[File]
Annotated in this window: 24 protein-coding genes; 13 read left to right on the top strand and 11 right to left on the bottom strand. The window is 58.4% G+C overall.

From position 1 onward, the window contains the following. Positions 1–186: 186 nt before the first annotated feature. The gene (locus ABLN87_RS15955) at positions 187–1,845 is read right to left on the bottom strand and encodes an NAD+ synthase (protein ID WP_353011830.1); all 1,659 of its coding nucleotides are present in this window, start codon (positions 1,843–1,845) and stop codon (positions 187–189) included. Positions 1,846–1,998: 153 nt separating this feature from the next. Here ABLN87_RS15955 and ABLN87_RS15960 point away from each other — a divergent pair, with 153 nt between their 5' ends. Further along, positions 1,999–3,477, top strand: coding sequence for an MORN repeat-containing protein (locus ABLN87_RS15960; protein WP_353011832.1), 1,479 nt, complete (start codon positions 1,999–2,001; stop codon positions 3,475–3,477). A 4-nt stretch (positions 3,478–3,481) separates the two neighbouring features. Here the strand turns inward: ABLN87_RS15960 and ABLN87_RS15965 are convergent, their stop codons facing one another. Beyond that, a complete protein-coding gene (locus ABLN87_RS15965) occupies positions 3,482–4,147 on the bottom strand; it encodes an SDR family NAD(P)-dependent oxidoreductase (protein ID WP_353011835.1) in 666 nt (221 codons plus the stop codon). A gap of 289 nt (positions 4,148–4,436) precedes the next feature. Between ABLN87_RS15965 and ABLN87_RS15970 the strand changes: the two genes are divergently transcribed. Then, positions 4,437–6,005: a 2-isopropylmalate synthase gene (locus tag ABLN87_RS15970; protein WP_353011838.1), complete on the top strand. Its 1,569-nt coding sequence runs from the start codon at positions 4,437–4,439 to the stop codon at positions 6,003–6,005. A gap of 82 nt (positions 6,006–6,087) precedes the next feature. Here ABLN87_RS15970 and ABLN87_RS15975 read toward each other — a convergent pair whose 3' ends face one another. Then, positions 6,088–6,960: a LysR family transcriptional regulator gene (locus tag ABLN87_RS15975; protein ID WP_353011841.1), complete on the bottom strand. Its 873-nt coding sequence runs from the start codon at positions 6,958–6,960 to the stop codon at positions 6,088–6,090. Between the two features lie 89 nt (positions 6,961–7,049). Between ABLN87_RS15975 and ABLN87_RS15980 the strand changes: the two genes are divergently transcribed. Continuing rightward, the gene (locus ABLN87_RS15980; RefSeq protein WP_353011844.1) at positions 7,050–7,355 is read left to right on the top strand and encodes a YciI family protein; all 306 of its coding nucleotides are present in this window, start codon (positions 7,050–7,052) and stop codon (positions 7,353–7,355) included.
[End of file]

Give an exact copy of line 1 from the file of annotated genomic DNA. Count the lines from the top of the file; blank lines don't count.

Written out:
Annotated in this window: 24 protein-coding genes; 13 read left to right on the top strand and 11 right to left on the bottom strand. The window is 58.4% G+C overall.